Multiple investigations have linked a class of widely used pesticides called neonicotinoids with colony collapse disorder (CCD). Due to CCD, there are now only half as many honey-producing hives in the United States than there were in 1980. The situation for wild bees, which are the most important pollinators, thus vital elements of the ecosystem and the global food supply, is very similar. Now, the largest study of its kind analyzed bee populations over the last 18 years in the United Kingdom and found indeed that the neonicotinoids are wrecking havoc.
The time span involved in analyzing the data is really important here because it allowed Ben Woodcock, an ecological entomologist at the Centre for Ecology and Hydrology in the U.K., to study the impact of neonicotinoids before these were introduced in the country in 2002. Another clever thing Woodcock and his colleagues did was to study wild bees that forage on pesticide treated rapeseed crops — a crop used to make canola oil which turns the countryside into a sea of yellow once they bloom. What makes rapeseed ideal for this sort of study is that some species enjoy foraging the plants, while others — among the 250 wild bee species in the UK and the 2,500 in the US — stay away.
So, the way the researchers designed their study provided both a baseline (measurements pre-2002), as well as a control to see the kind of influence these pesticides have on colony collapse disorder– a peculiar phenomenon that occurs when most bees leave the hive never to return, leaving behind the queen and some nursing bees.
All of this data, including plots of land known to harbor certain wild bee species, was incorporated into a model. This model didn’t allow the researchers to tell if the number of individual bees on a plot of land increased or decreased, but rather which species vanished or not. This might sound crude, but for the purpose of studying CCD, which can be as unforgiving as the capital punishment, this ought to be enough.
“The negative effects that have been reported previously do scale up to long-term, large-scale multi-species impacts that are harmful,” said Dr Nick Isaac, a co-author of the new paper told BBC.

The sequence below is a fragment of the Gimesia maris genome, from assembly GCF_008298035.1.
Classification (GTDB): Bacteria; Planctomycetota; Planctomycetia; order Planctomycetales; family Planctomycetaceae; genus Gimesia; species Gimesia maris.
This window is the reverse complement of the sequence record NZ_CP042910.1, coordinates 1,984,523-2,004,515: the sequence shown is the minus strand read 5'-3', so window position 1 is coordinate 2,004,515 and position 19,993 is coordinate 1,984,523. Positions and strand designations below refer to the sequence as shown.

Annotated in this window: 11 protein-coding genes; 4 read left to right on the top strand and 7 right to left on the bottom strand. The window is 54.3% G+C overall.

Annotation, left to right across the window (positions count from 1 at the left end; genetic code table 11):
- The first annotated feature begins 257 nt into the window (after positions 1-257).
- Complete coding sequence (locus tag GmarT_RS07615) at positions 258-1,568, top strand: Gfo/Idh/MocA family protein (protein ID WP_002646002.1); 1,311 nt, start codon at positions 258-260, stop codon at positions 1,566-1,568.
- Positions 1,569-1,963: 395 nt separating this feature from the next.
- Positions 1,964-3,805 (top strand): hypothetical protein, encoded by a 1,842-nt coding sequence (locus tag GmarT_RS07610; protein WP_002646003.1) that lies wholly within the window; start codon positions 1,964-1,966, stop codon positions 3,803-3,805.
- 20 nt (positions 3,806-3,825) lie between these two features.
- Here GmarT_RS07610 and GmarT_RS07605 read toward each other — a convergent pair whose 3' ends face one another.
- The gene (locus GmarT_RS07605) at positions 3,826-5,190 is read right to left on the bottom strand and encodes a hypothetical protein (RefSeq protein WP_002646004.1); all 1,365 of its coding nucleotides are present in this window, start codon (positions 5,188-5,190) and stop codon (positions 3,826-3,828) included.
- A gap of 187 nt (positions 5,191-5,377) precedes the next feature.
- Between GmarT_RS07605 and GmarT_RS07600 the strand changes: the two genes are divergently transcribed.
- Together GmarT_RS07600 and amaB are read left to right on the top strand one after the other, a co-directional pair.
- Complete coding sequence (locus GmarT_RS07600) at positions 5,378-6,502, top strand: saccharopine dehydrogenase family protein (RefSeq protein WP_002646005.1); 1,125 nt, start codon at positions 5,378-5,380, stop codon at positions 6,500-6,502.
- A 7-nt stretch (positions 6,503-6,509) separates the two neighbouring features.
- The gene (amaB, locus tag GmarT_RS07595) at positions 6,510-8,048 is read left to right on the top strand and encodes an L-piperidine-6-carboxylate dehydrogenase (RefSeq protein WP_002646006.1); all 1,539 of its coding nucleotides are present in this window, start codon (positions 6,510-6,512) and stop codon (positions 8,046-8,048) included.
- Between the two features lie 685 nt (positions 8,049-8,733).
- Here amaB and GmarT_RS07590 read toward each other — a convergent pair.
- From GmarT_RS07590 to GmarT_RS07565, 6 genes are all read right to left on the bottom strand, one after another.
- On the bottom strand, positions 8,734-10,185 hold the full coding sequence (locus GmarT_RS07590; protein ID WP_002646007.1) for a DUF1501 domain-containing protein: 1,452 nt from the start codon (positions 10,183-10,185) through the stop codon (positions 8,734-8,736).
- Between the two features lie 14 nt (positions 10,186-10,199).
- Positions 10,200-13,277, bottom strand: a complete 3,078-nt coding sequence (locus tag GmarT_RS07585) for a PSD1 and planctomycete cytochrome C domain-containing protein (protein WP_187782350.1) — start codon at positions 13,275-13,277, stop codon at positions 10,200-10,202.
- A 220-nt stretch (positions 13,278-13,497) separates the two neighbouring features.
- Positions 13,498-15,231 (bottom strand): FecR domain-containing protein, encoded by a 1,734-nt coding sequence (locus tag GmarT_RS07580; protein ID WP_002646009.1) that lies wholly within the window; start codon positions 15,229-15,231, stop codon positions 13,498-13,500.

“Neonicotinoids are harmful, we can be very confident about that and our mean correlation is three times more negative for foragers than for non-foragers.”
Ultimately, the researchers found mini-extinction events were three times more common in bees that foraged on the pesticide-laced rape crops than in those that didn’t. Like other studies that preceded the paper published in Nature Communications, it’s impossible to say for sure that the neonicotinoids are responsible for CCD, but the link is there and it’s pretty strong. And unlike previous studies, the current one looked at data from the field, not collected in labs.
Bayer Crop Science, a major manufacturer of neonicotinoid pesticides, was quick to take note of the study and issued a statement for the Washington Post saying:
“The authors chose to investigate only one potential factor, namely neonicotinoid insecticides,” the statement said. “This was chosen out of many different factors which may have an influence on the development of wild bees, for example landscape structures, climatic conditions, availability of specific foraging plants and nesting habitats. It is a well-known fact that the structure of agricultural landscapes in large parts of Europe has changed substantially in the last decades. The area of landscape structures available for nesting or foraging, especially for specialized species, has significantly declined, resulting in fewer habitats for pollinators.”
While Bayer seems to allude to science-based facts like the that indeed climate change and habitat destruction also contribute to CCD, the fact that the company doesn’t acknowledge how its business is affecting bees around the world is disheartening.
Since 2013, the European Union has banned the use of neonicotinoids, though some pesticides belonging to the class are still in use in the United Kingdom. The restrictions on chemicals like thiamethoxam, clothianidin and imidacloprid could be rolled back in early 2017 if a review currently in the works by the European Food Safety Authority (Efsa) decides so. Mounting scientific evidence as well as two million petitioners initially led to the restrictions all around the EU, but the pesticide industry has heavily lobbied since, arguing that the ban costs farmers hundreds of millions and is unnecessary for bees. In the United States, there are currently no restrictions for neonicotinoids, despite the EPA has acknowledged the risks these pose to pollinators.
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